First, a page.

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Vodafone UK Top 525,000 Broadband Users and See Mobile Growth

Friday, Jan 25th, 2019 (7:55 am) - Score 4,022

Telecoms operator and ISP Vodafone UK has released their latest quarterly results to the end of 2018 (Q3 FY19), which saw them add another 46,000 fixed line broadband ISP customers to total 525,000 (up from +44K added in the previous quarter). Meanwhile their mobile base grew to 17,175,000 (quarterly rise of 120,000).

Overall it’s been a positive quarter for Vodafone, one where they also found the time to showcase a new approach to expanding 4G and 5G mobile coverage by installing small antennas “below street level” (here). On top of that they’re still set to benefit from Cityfibre’s investment to build a new 1Gbps capable Fibre-to-the-Home (FTTH) broadband network to cover 5 million premises across 37 UK cities and towns by the end of 2024 (here).

Cityfibre’s network is in its infancy and for the time being this means that most of Vodafone’s broadband growth will be coming from their existing FTTC (VDSL2) based packages, where they’re trying to attract customers by adopting aggressively competitive pricing (e.g. 35Mbps from £20 per month and 63Mbps from £24). However they’ve faced pressure from rivals offering similar deals, but recent discounts have kept the growth going.

Meanwhile it’s good to see Vodafone’s mobile base return to growth after several consecutive quarterly declines. Lest we forget to mention that they’ve also just agreed terms to extend their existing mobile network sharing agreement with O2, which should cover both future 5G services and possibly the fibre optic cables that link to their masts / base stations (here).

On the subject of mobile, Vodafone also reported that 59% of their consumer fixed broadband base take a Vodafone mobile product.

Nick Read, Vodafone Group CEO, said:

“We have executed at pace this quarter and have improved the consistency of our commercial performance. Lower mobile contract churn across our markets and improved customer trends in Italy and Spain are encouraging, however these have not yet translated into our financial results, with a similar revenue trend in Europe to Q2. We enjoyed good growth across our emerging markets with the exception of South Africa, which was impacted by our pricing transformation initiatives and a challenging macroeconomic environment. Overall, this performance underpins our confidence in our full year guidance.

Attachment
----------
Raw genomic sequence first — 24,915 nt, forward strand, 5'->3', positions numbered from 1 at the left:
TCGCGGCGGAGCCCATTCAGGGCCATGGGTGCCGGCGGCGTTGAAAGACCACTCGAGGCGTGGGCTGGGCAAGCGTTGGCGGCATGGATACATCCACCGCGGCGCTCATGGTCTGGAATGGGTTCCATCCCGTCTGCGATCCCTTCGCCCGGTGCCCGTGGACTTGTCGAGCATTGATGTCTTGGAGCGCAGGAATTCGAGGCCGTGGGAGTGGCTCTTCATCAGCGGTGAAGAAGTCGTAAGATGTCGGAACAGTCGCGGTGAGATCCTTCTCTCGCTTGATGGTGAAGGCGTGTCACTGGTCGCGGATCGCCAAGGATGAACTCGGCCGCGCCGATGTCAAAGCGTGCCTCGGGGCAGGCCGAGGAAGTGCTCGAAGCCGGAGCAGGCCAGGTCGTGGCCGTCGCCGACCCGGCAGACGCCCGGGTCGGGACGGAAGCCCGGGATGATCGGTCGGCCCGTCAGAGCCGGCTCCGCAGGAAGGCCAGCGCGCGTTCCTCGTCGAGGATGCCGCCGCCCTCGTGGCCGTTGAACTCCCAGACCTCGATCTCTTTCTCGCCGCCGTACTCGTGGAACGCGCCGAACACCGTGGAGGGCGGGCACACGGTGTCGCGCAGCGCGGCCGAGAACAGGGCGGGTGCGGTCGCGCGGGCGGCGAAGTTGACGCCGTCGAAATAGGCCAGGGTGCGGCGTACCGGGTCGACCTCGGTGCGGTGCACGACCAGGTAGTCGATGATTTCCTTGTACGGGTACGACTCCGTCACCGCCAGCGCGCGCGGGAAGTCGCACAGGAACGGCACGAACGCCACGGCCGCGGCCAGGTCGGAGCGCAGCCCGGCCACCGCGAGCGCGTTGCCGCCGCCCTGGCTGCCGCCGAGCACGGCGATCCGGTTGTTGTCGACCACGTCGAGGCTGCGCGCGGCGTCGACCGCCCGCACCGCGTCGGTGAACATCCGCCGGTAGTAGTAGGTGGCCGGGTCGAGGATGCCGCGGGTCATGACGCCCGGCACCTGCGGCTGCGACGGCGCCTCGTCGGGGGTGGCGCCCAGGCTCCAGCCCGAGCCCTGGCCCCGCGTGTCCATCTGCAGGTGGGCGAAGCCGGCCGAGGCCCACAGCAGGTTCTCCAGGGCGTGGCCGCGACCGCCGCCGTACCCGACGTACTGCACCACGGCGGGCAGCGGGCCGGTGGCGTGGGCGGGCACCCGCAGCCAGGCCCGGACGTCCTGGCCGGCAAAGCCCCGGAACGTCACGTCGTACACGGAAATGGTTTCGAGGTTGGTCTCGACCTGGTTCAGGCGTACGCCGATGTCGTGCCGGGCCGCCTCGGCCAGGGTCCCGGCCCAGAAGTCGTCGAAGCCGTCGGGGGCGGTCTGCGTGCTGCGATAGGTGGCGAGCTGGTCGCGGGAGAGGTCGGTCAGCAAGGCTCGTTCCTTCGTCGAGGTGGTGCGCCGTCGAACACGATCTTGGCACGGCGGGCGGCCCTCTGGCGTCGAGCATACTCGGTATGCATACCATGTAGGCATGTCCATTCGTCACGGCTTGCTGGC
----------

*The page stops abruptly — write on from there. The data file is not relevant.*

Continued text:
We are moving to implement a radically simpler operating model and to accelerate our digital transformation, as demonstrated by the organisational changes we have announced in Spain and the UK. We are also assessing opportunities across our markets to improve asset utilisation through partnering.

This week we announced the intention to extend our existing network sharing agreement with Telefonica O2 in the UK to include 5G services. This will enable us to deploy 5G services to more customers over a wider geographic area, and to do so at a lower cost. After these arrangements have been finalised, we also intend to explore opportunities to monetise our UK tower assets.”

On the financial front fixed service revenue grew 7.3%, driven by continued strong momentum in consumer broadband and by ongoing growth in business. Overall UK service revenue for the quarter hit €1,426 and that’s largely flat from the previous quarter (€1,438m). The full report is here (PDF).